From rescued to rehomed: Fern and Frank's story
Here at SPCA we have dozens of animals come through our doors every day. Our ‘transformation’ stories share the tales of those who come into our care, in pain and often fighting for their lives, and make a miraculous recovery. This is Fern and Frank’s story.
A perilous start to the life
At approximately two weeks old, a newborn kitten’s eyes first open giving them a glimpse of the world.
Unfortunately, this is a luxury that Fern the kitten will never experience. Fern and his sibling Frank were found in long grass with nothing but each other for comfort. Luckily their tiny squeaks were heard by a man mowing the grass nearby, who then alerted SPCA.
When Fern and Frank arrived through SPCA’s doors, it was clear they were incredibly sick and their tiny bodies were fighting off a severe case of cat flu and conjunctivitis.
SPCA Vet Care Team Lead Heidi Olsen was working late on the day Fern and Frank arrived. She witnessed how tiny and vulnerable they were, so made the call to foster them herself.
“The kittens came into the Centre quite late and I happened to be finishing later than usual that night. At four weeks old, they were too young to be left by themselves at the Centre overnight as they weren’t feeding by themselves yet,” Heidi explains.
“Fern and Frank had to go with a staff member because they were both on strong pain relief and needed to be closely watched during their first week, as they were so sick and being bottle-fed.”
Recovering in a home environment
The first few weeks of a newborn kitten’s life are already perilous and it took a lot of work from Heidi and the rest of the SPCA team to get Fern and Frank safely through those first few uncertain weeks – including pain relief injections twice a day.
But Fern and Frank were troopers and their resilience left Heidi in awe.
“Fern and Frank were super cute, that’s a given, but they were affectionate and fun. Mostly, I loved the way they never looked back. They were in pain and clearly unhappy when we first got them but after they got what they needed, they got on with healing and became robust, cute and energetic little boys. It’s just astounding what cats can come back from,” she says.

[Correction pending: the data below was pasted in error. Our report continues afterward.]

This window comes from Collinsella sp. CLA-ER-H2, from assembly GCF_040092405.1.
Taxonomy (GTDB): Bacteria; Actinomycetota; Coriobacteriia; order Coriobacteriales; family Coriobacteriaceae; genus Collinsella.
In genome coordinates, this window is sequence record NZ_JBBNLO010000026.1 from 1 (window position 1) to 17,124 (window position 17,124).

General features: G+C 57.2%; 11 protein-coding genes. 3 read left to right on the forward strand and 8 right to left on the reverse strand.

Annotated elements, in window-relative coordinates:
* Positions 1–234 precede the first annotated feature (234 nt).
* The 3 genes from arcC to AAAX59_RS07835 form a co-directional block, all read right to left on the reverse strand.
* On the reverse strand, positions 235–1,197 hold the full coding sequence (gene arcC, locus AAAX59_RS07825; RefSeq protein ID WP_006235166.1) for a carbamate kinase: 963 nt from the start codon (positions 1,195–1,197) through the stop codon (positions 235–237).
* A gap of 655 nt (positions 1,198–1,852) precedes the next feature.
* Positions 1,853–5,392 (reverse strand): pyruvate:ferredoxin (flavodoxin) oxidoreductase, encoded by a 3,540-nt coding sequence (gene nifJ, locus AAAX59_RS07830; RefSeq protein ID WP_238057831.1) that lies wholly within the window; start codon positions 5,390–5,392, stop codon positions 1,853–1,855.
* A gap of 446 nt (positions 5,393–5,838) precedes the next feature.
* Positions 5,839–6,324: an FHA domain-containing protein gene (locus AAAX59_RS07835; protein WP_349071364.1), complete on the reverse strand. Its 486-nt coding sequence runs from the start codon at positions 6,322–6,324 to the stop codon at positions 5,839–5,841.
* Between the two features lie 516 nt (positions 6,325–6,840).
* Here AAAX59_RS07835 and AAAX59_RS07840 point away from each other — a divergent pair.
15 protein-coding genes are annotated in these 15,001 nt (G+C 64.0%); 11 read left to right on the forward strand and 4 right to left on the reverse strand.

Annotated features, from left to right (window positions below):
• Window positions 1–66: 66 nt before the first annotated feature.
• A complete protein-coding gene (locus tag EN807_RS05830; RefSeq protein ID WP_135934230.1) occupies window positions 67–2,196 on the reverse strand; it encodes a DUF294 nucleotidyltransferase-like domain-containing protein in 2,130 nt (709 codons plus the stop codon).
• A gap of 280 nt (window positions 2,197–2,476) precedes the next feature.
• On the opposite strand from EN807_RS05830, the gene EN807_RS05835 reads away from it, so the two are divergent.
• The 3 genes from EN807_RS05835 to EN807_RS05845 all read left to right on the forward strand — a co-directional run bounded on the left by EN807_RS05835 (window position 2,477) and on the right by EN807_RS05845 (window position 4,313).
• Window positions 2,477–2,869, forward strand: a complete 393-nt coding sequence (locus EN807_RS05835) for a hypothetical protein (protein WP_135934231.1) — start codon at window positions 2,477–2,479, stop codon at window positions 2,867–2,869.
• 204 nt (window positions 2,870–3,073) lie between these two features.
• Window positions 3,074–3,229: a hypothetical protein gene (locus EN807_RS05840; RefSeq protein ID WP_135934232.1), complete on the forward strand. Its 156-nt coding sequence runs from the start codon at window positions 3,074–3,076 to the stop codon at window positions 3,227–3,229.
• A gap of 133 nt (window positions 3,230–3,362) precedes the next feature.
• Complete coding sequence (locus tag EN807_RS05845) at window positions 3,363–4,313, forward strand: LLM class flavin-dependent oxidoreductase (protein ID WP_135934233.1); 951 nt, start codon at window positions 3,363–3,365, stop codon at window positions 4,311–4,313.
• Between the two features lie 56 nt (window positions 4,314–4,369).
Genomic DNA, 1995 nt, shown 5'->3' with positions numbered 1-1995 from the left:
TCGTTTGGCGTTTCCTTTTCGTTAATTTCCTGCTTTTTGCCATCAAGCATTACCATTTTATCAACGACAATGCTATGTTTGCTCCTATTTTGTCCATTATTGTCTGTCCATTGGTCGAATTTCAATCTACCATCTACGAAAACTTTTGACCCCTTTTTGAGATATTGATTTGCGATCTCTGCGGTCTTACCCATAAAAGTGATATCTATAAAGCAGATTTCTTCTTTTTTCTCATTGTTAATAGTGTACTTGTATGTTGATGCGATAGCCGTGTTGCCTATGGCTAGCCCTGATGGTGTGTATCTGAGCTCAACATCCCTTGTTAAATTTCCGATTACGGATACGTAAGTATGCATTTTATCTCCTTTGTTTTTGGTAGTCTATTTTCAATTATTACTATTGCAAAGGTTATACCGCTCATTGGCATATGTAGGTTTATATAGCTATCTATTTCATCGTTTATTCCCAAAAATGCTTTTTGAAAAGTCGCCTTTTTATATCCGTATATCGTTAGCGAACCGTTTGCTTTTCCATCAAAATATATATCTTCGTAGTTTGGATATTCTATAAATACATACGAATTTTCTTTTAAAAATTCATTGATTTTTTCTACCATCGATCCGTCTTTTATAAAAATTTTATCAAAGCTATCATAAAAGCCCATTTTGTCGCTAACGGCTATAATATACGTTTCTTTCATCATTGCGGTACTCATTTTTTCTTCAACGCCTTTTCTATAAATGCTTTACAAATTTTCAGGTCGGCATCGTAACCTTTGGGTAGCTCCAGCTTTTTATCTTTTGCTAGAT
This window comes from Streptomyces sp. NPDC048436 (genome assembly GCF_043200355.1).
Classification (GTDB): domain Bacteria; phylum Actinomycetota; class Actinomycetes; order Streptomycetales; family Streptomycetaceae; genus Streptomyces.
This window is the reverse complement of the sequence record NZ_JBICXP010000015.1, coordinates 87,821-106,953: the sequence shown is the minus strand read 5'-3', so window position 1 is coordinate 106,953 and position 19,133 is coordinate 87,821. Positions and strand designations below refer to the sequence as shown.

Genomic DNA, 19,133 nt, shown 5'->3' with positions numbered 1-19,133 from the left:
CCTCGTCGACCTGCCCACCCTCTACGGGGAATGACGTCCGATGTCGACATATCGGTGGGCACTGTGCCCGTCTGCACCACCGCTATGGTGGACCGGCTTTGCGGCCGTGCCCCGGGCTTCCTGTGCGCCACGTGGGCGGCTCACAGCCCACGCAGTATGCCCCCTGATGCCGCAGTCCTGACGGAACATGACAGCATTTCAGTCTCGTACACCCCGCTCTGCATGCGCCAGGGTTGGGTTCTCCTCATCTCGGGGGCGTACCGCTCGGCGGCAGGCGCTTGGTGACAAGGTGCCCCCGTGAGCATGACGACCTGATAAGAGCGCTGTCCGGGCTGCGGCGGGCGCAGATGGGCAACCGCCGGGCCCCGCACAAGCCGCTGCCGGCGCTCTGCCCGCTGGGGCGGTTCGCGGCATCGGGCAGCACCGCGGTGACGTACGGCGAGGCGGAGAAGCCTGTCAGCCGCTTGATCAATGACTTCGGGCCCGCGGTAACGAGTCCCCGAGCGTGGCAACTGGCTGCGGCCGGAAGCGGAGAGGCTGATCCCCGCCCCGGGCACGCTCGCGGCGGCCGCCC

However, after weeks of treatment and monitoring, it became clear Fern’s eyes had suffered irreparable damage. Fern never gained the ability to see, and our vet team ascertained that he'd never gain sight.
“Being blind is not ideal but Fern never knew any different, so he learned to navigate around a home and to his litter tray and food bowl with relative ease. After that first week of fairly intensive care, it was quite smooth sailing and they healed and recovered very well,” Heidi says.
Special needs and thriving
Vets operated on Fern to remove both his damaged eyes and prevent any implications or infections down the track.
Special needs animals can thrive in the right home, and Heidi and the team were hopeful that once Fern has healed from his surgery, Fern and Frank could find a loving home together.
They have since been adopted together and are living happily ever after in a special indoor-only home. Our team are thrilled to see how much of a transformation these two kittens have made since their sickly and weak start to life.
“It’s bittersweet seeing Fern and Frank rehomed. I felt a sense of achievement for helping two kittens who started life in such a horrendous condition, grow to perfect health. But I also missed them.” Heidi says.
“We are very lucky at SPCA to meet such wonderfully resilient animals and bear witness to them finding the loving home they deserve.”